When thinking of the San Antonio Spurs’ magical 2014 Championship run, obviously their revenge-fueled take-down of LeBron James and the Miami Heat (initiating the break up of the Heatles) immediately comes to mind, followed closely by a nerve-wracking Game 6 victory in OT over the Thunder in the Western Conference Finals.
However, what is often forgotten from that postseason are the first two rounds. That’s definitely understandable with their second round match-up against the Trail Blazers — kudos to anyone who can remember a single play from that 4-1 shellacking — but their first round series against Mavericks might be one of the most underrated series of all time. Despite being a 1 vs. 8 match-up (albeit not your ordinary 8th seed considering how deep the West was that year), it went the entire 7 games, had its controversial moments, and the Spurs barely escaped with a pivotal Game 4 win that otherwise would have put them down 3-1.
Also, it was arguably the last big moment in their historic rivalry, and a big part of that was the ultimate coaching battle that went down between two of the greats: Gregg Popovich and Rick Carlisle. Carlisle took his band of misfits and introduced a defensive scheme that completely befuddled the Spurs and their Beautiful Game for a few games before the recovered just enough to move on and dominate the last three rounds.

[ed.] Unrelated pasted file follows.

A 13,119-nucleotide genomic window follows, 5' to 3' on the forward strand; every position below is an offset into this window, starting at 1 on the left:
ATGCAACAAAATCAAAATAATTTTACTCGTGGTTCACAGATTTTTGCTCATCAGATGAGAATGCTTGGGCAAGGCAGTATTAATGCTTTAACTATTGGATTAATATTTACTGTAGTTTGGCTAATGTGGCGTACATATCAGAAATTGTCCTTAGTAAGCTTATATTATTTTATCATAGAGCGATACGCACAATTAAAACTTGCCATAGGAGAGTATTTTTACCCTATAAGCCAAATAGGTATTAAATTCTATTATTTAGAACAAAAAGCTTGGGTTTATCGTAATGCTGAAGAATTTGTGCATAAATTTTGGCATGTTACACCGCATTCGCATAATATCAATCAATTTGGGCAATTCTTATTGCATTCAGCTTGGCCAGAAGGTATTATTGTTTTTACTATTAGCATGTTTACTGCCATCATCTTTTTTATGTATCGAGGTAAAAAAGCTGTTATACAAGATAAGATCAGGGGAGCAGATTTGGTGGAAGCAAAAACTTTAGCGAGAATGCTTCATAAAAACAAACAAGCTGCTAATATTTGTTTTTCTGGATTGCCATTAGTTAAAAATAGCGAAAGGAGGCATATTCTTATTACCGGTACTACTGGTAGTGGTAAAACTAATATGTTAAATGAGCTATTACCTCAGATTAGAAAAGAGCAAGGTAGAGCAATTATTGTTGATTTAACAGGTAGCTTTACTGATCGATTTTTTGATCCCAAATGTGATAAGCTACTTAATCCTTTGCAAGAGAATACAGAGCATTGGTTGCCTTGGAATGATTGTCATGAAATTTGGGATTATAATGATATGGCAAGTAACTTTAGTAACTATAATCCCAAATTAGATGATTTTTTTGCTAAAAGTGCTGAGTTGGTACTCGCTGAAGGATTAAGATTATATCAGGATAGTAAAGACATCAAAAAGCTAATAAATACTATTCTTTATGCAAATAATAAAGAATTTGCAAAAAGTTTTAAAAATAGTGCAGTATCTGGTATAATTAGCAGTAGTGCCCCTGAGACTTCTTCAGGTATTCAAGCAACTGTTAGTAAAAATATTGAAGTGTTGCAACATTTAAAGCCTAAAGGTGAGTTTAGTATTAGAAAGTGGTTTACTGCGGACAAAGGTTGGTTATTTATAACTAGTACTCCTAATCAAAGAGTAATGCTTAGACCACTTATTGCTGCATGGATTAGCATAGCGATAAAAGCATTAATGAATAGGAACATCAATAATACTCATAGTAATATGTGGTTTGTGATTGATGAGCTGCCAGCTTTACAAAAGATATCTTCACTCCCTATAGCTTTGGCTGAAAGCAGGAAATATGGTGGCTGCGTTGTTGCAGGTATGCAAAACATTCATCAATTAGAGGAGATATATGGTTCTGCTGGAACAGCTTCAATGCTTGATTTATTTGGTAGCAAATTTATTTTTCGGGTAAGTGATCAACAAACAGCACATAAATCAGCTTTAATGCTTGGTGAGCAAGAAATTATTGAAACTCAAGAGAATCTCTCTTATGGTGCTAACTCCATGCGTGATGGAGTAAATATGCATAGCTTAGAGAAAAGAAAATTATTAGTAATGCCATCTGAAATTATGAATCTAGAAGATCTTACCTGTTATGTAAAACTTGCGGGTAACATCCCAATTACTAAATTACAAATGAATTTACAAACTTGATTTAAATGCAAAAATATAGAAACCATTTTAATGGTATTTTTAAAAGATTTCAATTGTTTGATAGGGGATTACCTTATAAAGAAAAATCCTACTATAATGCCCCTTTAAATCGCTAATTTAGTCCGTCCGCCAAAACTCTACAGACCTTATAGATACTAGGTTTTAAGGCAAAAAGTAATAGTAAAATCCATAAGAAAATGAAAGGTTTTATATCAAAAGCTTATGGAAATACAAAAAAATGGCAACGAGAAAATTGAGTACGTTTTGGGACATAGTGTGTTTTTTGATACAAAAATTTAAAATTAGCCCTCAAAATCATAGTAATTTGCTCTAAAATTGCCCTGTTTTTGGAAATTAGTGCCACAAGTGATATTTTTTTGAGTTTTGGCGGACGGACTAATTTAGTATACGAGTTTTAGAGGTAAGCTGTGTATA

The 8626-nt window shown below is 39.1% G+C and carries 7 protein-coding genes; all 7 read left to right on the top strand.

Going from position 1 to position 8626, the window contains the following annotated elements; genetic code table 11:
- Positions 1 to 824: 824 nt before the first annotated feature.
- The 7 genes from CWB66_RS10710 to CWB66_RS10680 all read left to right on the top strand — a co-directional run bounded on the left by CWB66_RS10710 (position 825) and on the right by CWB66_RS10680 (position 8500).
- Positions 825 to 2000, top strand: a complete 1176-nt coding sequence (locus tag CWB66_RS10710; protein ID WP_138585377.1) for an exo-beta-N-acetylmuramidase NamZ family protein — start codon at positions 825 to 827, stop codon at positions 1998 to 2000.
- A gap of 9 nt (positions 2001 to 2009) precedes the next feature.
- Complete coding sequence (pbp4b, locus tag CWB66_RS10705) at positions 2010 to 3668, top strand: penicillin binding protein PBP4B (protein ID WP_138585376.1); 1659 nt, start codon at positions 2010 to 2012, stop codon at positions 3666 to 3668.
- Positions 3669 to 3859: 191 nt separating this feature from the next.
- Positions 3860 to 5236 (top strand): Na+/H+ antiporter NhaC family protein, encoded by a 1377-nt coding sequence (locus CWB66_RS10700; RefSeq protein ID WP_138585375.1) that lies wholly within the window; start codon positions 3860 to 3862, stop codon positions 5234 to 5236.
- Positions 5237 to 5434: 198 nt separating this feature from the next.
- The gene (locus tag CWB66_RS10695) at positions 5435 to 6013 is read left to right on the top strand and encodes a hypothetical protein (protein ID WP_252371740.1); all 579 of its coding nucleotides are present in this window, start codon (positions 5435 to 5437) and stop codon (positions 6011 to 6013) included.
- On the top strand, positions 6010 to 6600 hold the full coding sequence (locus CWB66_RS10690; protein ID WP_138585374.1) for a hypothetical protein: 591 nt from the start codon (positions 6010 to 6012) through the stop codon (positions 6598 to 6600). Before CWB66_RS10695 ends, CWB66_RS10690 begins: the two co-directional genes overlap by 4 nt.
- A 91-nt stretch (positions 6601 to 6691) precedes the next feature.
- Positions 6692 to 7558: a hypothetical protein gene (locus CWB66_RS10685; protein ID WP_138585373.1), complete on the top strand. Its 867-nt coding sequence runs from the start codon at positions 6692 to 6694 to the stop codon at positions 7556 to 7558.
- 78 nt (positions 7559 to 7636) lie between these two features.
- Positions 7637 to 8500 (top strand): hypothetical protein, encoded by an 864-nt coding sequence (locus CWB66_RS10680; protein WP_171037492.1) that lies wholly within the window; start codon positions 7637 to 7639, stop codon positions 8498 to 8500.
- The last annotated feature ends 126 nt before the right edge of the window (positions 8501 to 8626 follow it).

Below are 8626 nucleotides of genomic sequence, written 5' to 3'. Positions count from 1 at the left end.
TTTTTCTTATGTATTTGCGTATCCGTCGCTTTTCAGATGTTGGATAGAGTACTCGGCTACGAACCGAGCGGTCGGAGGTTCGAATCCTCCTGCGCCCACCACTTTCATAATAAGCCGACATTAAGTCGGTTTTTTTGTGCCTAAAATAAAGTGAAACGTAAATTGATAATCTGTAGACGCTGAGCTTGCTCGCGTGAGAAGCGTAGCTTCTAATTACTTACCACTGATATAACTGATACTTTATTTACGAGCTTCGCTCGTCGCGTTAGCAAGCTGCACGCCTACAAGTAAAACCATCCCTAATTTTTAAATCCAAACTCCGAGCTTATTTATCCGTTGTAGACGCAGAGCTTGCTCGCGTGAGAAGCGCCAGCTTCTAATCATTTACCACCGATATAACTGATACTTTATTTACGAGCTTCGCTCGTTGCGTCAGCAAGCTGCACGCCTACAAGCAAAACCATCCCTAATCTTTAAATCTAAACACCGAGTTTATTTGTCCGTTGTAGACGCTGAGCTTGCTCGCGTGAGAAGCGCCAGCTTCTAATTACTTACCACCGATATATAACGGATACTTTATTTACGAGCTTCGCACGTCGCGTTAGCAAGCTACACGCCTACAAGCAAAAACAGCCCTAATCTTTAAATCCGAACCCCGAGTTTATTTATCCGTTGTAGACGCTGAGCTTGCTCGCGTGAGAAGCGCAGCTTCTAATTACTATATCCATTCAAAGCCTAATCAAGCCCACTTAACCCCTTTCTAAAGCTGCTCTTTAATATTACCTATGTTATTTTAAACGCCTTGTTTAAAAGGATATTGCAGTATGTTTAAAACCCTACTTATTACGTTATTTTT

To relive that amazing series (and to show how otherwise historically dominant those Spurs were), SB Nation’s Dorktown authors Jon Bois and Alex Rubenstein have created their own 22-page “comic book” about the series and teams involved, so be sure to check it out by clicking here. It’s a quick but enjoyable read and truly worth your time.
For more from Dorktown, I recommend their “Beef History” videos. I enjoy watching them even if I’m unfamiliar with the athletes involved just because it’s hilarious watching adults act like children for mostly petty reasons. This includes the ultimately phony beef between David Robinson and Shaquille O’Neal, which was manufactured by Shaq in the 90s so he could find a competitive edge against a player he actually admired.
My suggestion for the next “Beef” video: Pop and David Stern.